Why does Menendez try to warn Marlowe off of the Terry Lennox case?
At this point in the novel, clues are beginning to pile up - students may not have enough information to confidently detail what may have happened to Terry and Sylvia, but they may be starting to question the "official" story. One peculiar incident in the reading is Marlowe's conversation with Menendez. Although Terry and Menendez knew each other in the War, it is unclear why he's so adamant about Marlowe backing off with the investigation.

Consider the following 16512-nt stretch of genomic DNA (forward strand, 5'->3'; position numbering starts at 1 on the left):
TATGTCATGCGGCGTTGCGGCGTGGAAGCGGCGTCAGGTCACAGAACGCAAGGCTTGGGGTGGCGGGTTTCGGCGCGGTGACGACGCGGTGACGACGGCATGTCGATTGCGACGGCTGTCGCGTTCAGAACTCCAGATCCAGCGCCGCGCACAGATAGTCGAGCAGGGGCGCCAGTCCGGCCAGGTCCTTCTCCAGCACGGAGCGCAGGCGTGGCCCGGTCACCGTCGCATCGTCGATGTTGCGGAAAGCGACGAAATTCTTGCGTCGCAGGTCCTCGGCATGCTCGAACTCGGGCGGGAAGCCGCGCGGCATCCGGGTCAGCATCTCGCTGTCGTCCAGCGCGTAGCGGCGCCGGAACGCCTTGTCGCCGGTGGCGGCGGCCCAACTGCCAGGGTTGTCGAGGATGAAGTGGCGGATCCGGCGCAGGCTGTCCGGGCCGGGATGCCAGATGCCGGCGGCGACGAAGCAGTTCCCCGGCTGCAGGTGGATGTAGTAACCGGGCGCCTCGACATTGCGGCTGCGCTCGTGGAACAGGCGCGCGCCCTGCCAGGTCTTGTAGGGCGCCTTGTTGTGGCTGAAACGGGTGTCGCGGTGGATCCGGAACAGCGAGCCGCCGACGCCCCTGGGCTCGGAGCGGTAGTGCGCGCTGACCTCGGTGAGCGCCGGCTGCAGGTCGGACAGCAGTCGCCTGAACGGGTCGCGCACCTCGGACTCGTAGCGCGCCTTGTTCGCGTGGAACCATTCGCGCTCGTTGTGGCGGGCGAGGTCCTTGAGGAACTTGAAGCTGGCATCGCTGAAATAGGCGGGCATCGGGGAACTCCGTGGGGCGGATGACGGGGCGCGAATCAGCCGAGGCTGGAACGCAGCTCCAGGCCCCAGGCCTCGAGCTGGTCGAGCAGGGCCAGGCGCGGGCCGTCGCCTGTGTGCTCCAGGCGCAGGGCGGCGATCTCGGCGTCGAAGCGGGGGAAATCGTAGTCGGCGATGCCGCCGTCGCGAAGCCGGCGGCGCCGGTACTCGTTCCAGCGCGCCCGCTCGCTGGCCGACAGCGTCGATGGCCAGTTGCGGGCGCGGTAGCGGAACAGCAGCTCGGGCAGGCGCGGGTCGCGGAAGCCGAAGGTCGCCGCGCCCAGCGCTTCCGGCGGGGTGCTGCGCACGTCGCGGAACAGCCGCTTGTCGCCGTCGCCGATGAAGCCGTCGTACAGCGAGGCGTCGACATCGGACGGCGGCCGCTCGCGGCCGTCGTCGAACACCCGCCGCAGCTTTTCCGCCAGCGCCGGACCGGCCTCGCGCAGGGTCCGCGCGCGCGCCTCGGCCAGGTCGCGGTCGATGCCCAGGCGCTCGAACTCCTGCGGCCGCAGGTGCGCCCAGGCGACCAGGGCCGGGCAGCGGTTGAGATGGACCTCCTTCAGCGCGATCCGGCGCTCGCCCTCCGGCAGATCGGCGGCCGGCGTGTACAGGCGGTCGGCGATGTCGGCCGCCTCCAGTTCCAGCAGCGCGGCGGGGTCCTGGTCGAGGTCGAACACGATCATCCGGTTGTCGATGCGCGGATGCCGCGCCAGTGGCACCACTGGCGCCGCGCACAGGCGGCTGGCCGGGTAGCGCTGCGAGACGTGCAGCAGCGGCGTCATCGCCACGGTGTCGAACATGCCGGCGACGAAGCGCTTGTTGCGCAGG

Ask students to consider why Menendez might act this way. Is he simply trying to do right by his friend, to allow Terry to rest in peace? Perhaps there is more to...
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